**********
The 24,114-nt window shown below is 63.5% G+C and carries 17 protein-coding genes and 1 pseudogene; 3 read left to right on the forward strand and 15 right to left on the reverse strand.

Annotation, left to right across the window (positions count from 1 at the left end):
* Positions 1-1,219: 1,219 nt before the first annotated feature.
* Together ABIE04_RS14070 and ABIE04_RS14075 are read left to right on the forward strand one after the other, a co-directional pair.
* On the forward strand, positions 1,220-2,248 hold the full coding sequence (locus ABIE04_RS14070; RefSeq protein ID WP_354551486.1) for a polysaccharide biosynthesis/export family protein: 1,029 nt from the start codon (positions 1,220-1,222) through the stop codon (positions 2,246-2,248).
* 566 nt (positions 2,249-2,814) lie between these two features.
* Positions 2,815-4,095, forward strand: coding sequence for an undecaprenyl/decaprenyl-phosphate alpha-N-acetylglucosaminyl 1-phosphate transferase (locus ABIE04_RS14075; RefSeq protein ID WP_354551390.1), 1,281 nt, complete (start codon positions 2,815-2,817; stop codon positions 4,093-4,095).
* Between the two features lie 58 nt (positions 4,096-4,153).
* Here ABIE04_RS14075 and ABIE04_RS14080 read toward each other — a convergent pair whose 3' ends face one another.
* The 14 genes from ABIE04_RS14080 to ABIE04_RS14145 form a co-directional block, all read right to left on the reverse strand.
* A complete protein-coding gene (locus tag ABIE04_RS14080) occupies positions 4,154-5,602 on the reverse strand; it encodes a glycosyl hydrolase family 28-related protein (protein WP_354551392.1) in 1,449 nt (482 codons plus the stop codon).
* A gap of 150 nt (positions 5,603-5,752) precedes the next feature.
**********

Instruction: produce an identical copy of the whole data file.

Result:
The 24,114-nt window shown below is 63.5% G+C and carries 17 protein-coding genes and 1 pseudogene; 3 read left to right on the forward strand and 15 right to left on the reverse strand.

Annotation, left to right across the window (positions count from 1 at the left end):
* Positions 1-1,219: 1,219 nt before the first annotated feature.
* Together ABIE04_RS14070 and ABIE04_RS14075 are read left to right on the forward strand one after the other, a co-directional pair.
* On the forward strand, positions 1,220-2,248 hold the full coding sequence (locus ABIE04_RS14070; RefSeq protein ID WP_354551486.1) for a polysaccharide biosynthesis/export family protein: 1,029 nt from the start codon (positions 1,220-1,222) through the stop codon (positions 2,246-2,248).
* 566 nt (positions 2,249-2,814) lie between these two features.
* Positions 2,815-4,095, forward strand: coding sequence for an undecaprenyl/decaprenyl-phosphate alpha-N-acetylglucosaminyl 1-phosphate transferase (locus ABIE04_RS14075; RefSeq protein ID WP_354551390.1), 1,281 nt, complete (start codon positions 2,815-2,817; stop codon positions 4,093-4,095).
* Between the two features lie 58 nt (positions 4,096-4,153).
* Here ABIE04_RS14075 and ABIE04_RS14080 read toward each other — a convergent pair whose 3' ends face one another.
* The 14 genes from ABIE04_RS14080 to ABIE04_RS14145 form a co-directional block, all read right to left on the reverse strand.
* A complete protein-coding gene (locus tag ABIE04_RS14080) occupies positions 4,154-5,602 on the reverse strand; it encodes a glycosyl hydrolase family 28-related protein (protein WP_354551392.1) in 1,449 nt (482 codons plus the stop codon).
* A gap of 150 nt (positions 5,603-5,752) precedes the next feature.